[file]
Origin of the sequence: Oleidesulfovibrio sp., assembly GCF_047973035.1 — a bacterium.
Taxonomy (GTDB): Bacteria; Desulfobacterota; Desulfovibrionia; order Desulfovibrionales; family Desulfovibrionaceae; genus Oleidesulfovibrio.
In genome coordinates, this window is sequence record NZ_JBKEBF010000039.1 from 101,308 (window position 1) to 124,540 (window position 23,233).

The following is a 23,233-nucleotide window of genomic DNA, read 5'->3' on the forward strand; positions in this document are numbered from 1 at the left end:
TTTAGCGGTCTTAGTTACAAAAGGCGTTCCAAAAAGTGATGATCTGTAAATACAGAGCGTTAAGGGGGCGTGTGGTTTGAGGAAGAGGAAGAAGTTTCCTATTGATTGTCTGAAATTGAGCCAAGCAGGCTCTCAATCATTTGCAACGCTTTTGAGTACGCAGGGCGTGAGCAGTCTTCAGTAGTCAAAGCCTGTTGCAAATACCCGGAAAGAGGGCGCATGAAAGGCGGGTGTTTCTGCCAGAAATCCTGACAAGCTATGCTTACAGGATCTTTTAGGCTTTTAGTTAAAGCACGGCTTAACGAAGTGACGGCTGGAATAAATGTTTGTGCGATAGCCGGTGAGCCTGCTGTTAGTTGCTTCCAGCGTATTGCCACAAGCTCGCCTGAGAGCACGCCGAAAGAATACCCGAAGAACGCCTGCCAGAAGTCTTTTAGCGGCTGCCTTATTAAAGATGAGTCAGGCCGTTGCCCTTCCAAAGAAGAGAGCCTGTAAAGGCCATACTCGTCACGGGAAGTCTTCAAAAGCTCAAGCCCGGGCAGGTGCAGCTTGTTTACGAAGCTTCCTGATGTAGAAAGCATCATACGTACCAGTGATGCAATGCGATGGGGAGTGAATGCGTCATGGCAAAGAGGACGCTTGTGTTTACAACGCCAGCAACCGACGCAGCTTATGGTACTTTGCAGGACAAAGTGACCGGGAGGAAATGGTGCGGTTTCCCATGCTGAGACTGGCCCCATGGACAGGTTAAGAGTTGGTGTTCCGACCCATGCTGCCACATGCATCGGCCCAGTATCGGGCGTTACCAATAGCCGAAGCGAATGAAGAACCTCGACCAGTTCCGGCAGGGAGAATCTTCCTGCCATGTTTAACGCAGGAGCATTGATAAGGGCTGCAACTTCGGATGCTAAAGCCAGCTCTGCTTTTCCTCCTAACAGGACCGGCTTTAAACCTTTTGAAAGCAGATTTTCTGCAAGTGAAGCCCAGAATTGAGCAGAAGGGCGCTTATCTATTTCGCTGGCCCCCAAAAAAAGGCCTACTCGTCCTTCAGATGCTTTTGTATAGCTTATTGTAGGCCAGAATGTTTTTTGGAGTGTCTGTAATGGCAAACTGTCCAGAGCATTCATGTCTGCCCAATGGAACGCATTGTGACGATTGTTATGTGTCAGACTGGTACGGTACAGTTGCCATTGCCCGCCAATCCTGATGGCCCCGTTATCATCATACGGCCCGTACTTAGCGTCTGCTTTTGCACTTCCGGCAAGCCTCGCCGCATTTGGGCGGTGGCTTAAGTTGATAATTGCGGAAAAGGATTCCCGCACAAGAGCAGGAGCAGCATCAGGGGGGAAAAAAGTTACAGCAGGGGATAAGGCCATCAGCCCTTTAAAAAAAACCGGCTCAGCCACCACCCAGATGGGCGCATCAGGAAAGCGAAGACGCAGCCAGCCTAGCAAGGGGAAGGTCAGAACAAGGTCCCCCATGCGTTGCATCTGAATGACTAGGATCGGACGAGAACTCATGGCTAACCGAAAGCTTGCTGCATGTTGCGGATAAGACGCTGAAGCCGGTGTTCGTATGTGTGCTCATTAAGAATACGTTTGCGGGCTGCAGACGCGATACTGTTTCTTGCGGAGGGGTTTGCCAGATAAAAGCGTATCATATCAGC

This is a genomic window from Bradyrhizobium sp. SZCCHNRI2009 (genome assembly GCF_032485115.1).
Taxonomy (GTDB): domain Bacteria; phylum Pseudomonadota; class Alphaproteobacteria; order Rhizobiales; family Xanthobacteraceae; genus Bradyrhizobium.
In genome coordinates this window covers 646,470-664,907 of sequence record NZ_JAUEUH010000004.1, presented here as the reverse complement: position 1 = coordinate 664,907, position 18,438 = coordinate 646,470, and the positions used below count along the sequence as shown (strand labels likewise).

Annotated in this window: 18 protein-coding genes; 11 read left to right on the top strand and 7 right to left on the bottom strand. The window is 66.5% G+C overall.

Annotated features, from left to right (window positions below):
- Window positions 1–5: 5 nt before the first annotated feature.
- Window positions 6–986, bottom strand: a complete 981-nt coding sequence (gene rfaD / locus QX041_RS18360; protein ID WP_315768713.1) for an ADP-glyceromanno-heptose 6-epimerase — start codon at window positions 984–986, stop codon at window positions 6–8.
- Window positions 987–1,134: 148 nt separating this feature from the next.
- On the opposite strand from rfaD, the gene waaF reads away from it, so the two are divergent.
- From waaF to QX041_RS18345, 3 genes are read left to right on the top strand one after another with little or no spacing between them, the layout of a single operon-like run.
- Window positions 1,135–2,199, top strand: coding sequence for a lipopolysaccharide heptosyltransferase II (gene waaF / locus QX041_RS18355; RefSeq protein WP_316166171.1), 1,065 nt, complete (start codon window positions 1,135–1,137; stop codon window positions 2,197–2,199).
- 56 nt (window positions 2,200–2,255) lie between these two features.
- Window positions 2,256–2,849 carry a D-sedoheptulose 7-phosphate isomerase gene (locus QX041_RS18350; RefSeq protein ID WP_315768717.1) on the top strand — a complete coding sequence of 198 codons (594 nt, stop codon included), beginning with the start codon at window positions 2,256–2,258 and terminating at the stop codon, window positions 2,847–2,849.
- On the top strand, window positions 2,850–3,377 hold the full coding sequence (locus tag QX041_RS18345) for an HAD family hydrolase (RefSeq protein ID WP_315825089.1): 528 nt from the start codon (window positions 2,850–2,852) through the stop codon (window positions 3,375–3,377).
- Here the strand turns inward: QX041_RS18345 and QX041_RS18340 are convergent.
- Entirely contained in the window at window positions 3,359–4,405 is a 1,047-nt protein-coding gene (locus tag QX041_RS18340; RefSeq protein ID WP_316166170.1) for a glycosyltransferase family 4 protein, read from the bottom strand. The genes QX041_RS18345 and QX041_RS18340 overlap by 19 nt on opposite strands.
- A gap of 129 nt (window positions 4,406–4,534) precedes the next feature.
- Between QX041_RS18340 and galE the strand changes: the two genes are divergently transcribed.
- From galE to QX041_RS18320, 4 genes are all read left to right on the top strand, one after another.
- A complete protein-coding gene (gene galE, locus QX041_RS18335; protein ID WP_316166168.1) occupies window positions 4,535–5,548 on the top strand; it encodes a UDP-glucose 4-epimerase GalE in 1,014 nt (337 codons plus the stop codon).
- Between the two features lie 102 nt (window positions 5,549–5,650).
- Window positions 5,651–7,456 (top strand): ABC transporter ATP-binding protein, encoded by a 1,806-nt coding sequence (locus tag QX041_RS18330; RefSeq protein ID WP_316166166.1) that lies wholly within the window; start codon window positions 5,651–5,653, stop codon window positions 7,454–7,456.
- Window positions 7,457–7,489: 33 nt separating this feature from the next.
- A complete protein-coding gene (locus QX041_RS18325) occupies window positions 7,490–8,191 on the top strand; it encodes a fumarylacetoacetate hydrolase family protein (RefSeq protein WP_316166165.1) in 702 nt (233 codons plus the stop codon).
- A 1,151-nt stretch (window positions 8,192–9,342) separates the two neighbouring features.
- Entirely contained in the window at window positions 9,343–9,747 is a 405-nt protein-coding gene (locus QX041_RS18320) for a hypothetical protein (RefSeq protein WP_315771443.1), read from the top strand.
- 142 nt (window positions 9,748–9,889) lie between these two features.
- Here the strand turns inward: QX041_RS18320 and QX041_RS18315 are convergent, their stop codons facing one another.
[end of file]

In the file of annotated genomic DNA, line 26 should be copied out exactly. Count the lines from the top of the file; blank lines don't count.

- Between the two features lie 102 nt (window positions 5,549–5,650).